How does James change over the course of the novel?
The answer to this question needs to address James's acquisition of personal confidence and self-esteem. The answer should also discuss James's newfound friends and the supportive relationships these friends help him establish, which enable this change. Finally, the answer should address James's renewed happiness and the sense of purpose that he finds when he lands in New York.
What is the role of magic in the novel?
The answer to this question should address the fact that magic is essential to Dahl's entire story, since James's adventure begins with the magical green objects. Magic continues throughout the story when the characters encounter new obstacles on their journey in the peach; it is possible to take the Cloud-Men as a magical or mythological aspect of Dahl's universe. Lastly, the extreme good luck that James and his companions face could be interpreted as a kind of "magic," since close escapes and peacefully happy endings are very common in fairy tales.
How does Dahl use anthropomorphism in this novel?
"Anthropomorphism" (a technique where non-human creatures or objects are made into human-like characters) is key to James and the Giant Peach. While at first it is alarming that James has befriended a group of enlarged insects, by the end of the story the identities of these giant bugs do not seem strange at all. Dahl gives each of the insects distinct human hobbies, talents, and emotions, and even gives each one a successful role in human society in New York.
What is most important about Dahl's depiction of the antagonists, Aunt Sponge and Aunt Spiker?
This essay should address the personalities of the aunts, starting with their revolting yet radically different physical appearances. In addition, an effective response should discuss the aunts' uniformly poor treatment of James, particularly how they abuse their position of power over him. (Note, however, that their treatment of James does vary: sometimes they lock him up, sometimes they force him to perform difficult tasks.) Finally, the answer should address the aunts' demise and why the protagonists see this as a victory or turning point.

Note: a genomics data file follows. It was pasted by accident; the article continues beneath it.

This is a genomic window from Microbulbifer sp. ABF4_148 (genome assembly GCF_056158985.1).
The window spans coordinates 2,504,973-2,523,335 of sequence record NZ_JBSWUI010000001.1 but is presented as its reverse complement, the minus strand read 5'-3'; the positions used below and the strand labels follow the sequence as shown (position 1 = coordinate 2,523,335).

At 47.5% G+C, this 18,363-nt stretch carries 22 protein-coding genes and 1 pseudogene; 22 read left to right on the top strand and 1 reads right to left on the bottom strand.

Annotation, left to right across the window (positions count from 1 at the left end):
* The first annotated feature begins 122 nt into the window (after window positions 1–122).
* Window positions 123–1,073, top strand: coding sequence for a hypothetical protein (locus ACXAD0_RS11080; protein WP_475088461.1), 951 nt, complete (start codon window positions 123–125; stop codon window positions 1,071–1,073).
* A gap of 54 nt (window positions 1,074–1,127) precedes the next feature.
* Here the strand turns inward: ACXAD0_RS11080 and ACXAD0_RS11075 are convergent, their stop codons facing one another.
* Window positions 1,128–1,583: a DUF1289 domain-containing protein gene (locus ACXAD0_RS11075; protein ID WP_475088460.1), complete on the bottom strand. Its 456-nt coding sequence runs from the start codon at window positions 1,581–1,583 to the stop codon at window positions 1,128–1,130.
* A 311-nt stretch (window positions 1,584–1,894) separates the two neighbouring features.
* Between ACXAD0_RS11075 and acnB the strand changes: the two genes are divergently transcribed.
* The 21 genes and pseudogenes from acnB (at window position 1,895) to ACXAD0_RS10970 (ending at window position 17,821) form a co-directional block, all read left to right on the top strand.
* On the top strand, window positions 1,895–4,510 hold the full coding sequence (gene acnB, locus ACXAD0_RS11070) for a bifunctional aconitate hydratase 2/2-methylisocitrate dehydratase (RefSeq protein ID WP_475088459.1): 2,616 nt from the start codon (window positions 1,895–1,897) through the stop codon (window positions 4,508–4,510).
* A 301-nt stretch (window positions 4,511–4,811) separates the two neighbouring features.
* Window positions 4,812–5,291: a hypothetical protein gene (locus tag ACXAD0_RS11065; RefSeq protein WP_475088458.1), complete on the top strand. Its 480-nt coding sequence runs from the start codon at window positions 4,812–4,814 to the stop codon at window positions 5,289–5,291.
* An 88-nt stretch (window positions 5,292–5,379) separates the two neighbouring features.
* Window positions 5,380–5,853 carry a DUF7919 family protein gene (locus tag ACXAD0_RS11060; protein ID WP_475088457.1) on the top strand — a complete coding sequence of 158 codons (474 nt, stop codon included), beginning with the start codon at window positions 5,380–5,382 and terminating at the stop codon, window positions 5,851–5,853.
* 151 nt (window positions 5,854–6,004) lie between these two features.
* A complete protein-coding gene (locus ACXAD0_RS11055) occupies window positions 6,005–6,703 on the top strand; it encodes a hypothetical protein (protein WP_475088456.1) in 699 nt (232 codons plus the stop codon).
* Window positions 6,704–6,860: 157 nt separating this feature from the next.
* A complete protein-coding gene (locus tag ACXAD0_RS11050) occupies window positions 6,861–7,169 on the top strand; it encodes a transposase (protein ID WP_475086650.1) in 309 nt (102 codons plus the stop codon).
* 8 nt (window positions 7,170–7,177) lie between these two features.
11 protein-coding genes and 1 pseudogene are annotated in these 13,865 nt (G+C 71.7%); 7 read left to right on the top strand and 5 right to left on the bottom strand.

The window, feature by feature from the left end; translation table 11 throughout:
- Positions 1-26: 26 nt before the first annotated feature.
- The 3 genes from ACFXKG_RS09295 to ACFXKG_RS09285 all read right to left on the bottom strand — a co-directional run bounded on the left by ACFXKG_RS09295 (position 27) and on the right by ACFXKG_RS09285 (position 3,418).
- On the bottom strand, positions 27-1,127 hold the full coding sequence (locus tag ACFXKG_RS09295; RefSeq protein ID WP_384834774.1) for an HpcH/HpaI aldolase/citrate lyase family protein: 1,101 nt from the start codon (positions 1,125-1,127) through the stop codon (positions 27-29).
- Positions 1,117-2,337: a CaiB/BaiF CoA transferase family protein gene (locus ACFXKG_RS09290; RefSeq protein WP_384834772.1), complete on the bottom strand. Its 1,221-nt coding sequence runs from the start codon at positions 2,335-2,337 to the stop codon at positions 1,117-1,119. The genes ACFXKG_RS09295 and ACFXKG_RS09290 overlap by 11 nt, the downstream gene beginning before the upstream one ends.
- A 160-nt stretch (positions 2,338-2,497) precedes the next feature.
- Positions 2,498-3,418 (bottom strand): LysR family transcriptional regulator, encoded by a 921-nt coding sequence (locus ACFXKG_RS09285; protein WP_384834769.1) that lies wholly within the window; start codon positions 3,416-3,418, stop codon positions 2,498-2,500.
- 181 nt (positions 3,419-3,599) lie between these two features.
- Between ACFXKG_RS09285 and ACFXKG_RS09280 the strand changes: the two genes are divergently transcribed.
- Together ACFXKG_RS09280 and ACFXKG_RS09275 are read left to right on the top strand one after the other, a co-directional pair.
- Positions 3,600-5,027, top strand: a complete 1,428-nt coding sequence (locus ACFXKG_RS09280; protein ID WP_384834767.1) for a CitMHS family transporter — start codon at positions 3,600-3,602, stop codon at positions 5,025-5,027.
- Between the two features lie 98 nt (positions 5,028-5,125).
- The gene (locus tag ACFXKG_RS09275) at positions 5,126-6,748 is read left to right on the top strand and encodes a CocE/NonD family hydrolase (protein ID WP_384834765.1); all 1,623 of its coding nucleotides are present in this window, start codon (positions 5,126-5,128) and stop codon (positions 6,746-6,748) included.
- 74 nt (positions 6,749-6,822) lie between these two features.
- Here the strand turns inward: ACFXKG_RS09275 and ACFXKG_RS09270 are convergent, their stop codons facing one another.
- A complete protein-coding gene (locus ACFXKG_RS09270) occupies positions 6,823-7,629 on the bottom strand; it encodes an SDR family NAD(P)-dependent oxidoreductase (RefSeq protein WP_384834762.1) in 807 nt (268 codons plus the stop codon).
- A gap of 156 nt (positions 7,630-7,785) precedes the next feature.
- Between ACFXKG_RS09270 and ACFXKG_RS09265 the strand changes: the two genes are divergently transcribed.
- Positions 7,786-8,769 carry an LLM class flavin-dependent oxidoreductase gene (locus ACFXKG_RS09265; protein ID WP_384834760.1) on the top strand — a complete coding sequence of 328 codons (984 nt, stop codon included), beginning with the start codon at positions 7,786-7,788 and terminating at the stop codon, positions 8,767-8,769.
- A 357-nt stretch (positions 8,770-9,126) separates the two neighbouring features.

Discuss three reasons why this book may have been banned in the past.
Because James and the Giant Peach has been banned historically, it is important to think about the exact thematic issues that have caused such a response. Issues that the answer may address are: death, profanity, racism, sexual references, disobedience, warfare, and rebellion. While a few of these issues are discussed explicitly (for instance, warfare and the perception of the peach as a "bomb"), others (particularly sexuality and racism) require quite a bit of reading between the lines.
What aspects of the story explain the structure of the world?
This answer should address the Cloud-Men. Dahl explains the creation of hail, lightning, rain, rainbows, and many other natural phenomena through these strange cloud-dwellers. Additionally, there are some minor stories about the spots on a ladybug or the uses of certain insects in everyday life that could be mentioned in the answer. In all of these cases, Dahl combines his narrative with descriptions of how the world as we know it is arranged and ordered.
How does the ending of the novel contrast with the beginning of the novel?
This essay needs to address the grim beginnings of the novel. At first, nothing seems to go right for James; however, as he gains confidence and self-esteem he becomes a very different person. The end of the novel is remarkably different from the beginning, the primary reason being that the characters all manage to live happily ever despite the depressing early stages.
What is the role of song in the book?
Four characters sing in the book: Aunt Sponge and Aunt Spiker (together), Centipede, and James. Centipede sings the most, and he often uses song to fill in information about himself or to explain the current situation on the peach. The rhyming scheme of the songs differs depending on the mood, though a few different ones follow an A-A-B-B-A scheme (or some variation of this) in each stanza. Best when read aloud, the songs in the novel are creative devices that simultaneously emphasize key themes and move the plot along.
What role does fear play in the book?
This essay question should address how fear affects perception, and should employ examples such as James's first meeting with the peach creatures and the New Yorkers' first reactions to the peach and its passengers. Also, the essay should discuss how fear was vital to James' personal development. If he hadn't been able to overcome his fears on the journey across the Atlantic, he would not have developed such intense self-confidence.
The characters who accompany James on the peach all have their own personalities. Pick three characters and describe their personalities.
Please see the character list for the important characteristics of each of James's friends. Try to focus on the characteristics that relate to each character's larger role and importance in the plot. For example, Centipede is a very energetic and impulsive character; his wild behavior often creates new dilemmas for the inhabitants of the peach, and thus moves the plot toward new conflicts and altercations.